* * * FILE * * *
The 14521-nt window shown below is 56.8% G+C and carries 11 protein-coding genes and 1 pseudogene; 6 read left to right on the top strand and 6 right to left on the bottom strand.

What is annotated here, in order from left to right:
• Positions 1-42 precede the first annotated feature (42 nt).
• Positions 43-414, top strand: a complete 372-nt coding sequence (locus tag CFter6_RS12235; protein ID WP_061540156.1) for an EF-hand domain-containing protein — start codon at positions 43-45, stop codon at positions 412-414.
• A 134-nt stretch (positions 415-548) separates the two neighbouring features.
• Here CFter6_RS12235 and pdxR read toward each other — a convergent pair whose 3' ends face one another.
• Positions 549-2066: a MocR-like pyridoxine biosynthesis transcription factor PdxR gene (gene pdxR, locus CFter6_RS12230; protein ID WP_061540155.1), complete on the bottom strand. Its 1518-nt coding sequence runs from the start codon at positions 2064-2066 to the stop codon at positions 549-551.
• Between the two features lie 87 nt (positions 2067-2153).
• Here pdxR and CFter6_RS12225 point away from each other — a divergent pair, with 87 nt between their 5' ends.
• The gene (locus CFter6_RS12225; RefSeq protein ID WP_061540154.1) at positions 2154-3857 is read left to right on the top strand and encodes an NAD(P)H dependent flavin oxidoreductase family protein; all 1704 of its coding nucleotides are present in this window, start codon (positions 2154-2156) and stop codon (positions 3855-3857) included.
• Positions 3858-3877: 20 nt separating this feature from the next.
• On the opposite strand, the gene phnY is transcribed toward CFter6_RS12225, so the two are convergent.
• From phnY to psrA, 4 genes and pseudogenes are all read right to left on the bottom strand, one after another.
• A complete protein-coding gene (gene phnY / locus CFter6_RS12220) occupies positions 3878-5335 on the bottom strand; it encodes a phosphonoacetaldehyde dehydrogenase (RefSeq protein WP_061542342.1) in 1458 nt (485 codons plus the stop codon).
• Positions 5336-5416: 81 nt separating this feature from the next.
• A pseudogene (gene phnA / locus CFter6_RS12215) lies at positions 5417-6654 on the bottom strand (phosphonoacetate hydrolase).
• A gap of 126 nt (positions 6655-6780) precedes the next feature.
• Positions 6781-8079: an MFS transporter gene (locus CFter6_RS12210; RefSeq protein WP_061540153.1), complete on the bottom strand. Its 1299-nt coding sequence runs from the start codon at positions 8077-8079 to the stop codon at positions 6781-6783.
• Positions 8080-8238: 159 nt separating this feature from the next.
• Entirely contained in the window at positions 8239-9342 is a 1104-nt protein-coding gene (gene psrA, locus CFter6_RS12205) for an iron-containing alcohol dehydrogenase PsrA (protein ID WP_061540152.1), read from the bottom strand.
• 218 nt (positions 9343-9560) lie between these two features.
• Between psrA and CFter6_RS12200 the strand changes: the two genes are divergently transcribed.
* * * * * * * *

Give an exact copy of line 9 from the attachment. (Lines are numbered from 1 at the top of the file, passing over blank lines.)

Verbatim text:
• Here pdxR and CFter6_RS12225 point away from each other — a divergent pair, with 87 nt between their 5' ends.